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Tech job cuts spread, Microsoft lays off 10,000

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Microsoft is cutting 10,000 employees, nearly 5% of its workforce, joining other tech companies that reduced their pandemic-era expansions.

The company said in a regulatory filing on Wednesday that the layoffs were a response to “macroeconomic conditions and changing customer priorities”.

The Redmond, Wash.-based software giant said it would also make changes to its hardware portfolio and consolidate its leased offices.

Microsoft is cutting far fewer jobs than it added during the COVID-19 pandemic as it responded to a boom in demand for its work software and cloud computing services with so many people working and studying from home.

“A lot of it is over-exuberance in hiring,” said Joshua White, professor of finance at Vanderbilt University.

Microsoft’s workforce increased by about 36% in the two fiscal years after the pandemic emerged, from 163,000 workers at the end of June 2020 to 221,000 in June 2022.

The layoffs represent “less than 5% of our total employee base, with some notices happening today,” CEO Satya Nadella said in an email to employees.

“While we are eliminating positions in some areas, we will continue to hire in key strategic areas,” said Nadella. He stressed the importance of building a “new computer platform” using advances in artificial intelligence.

He said customers who were accelerating their digital technology spend during the pandemic are now trying to “optimize their digital spend to do more with less.”

“We are also seeing organizations across industries and geographies move with caution as some parts of the world are in a recession and others are predicting one,” Nadella wrote.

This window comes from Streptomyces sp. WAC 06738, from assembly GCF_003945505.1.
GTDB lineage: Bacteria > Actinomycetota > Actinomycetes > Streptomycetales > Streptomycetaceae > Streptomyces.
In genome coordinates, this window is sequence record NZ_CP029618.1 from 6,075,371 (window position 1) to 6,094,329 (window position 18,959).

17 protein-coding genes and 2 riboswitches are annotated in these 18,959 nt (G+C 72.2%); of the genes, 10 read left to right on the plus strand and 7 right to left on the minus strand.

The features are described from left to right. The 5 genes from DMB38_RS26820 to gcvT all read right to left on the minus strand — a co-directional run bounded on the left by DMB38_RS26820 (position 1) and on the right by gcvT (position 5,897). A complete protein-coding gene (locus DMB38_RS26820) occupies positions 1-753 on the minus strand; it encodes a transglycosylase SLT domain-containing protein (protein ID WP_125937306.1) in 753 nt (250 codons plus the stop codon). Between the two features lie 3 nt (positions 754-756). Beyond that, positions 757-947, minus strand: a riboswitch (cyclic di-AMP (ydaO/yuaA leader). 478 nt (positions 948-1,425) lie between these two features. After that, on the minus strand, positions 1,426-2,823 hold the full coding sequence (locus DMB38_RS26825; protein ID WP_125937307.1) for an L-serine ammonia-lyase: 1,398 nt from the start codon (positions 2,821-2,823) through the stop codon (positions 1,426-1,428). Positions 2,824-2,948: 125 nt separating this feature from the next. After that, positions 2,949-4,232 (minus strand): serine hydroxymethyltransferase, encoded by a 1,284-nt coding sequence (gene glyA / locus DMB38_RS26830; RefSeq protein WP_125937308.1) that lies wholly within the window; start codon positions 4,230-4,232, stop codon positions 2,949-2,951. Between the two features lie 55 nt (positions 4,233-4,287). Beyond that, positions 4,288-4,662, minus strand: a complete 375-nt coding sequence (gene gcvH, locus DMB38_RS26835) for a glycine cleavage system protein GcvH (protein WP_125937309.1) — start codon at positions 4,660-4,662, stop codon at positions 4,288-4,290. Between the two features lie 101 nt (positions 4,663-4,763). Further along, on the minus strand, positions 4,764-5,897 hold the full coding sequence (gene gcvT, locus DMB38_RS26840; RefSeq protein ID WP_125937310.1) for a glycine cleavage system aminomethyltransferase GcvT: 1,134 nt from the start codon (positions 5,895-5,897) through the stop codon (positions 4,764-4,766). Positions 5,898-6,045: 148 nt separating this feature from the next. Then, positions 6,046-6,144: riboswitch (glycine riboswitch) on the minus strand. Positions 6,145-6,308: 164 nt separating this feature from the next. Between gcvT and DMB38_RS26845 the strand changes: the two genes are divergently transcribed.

Other tech companies are also cutting jobs. amid concerns about an economic slowdown.

Amazon and commercial software maker Salesforce earlier this month announced major job cuts as they cut payrolls that expanded rapidly during the pandemic lockdown.

Amazon said it will cut about 18,000 positions. It’s the biggest set of layoffs in the Seattle company’s history, though it’s just a fraction of its global workforce of 1.5 million.

Meta, Facebook’s parent company, is laying off 11,000 people, about 13% of its workforce. And Elon Musk, the new CEO of Twitter, has cut the company’s workforce.

Nadella made no direct mention of the layoffs on Wednesday when he attended the annual meeting of the World Economic Forum. taking place this week in Davos, Switzerland.

When asked by forum founder Klaus Schwab what tech layoffs have meant for the industry’s business model, Nadella said that companies that grew during the COVID-19 pandemic are now seeing the “normalization” of that demand.

“Frankly, we in the tech industry will also have to be efficient, right?” Nadela said. “It’s not about everyone doing more with less. We will have to do more with less. So we will have to show our own productivity gains with our own kind of technology.”

Microsoft declined to respond to questions about where layoffs and office closures were concentrated. The company sent a notice to Washington state labor officials on Wednesday that it was laying off 878 employees at its offices in Redmond and the neighboring towns of Bellevue and Issaquah.

As of June, it had 122,000 workers in the US and 99,000 elsewhere.

White, the Vanderbilt professor, said all industries are looking to cut costs ahead of a possible recession, but technology companies can be particularly sensitive to rapidly rising interest rates, a tool that has been used aggressively in recent months by the Federal Reserve in its fight against inflation.

“It hits tech companies a little harder than industrial or consumer staples because a big part of Microsoft’s value is in projects with cash flows that won’t pay for several years,” he said.

Among the projects that have been drawing attention recently is Microsoft’s investment in its San Francisco startup partner OpenAI, maker of the ChatGPT writing tool. and other AI systems that can generate readable text, images and computer code.

Microsoft, which owns the Xbox games business, also faces regulatory uncertainties in the United States and Europe, delaying its planned $68.7 billion acquisition of video game company Activision Blizzard, which had about 9,800 employees a year ago.


AP business writer Kelvin Chan contributed to this story from London.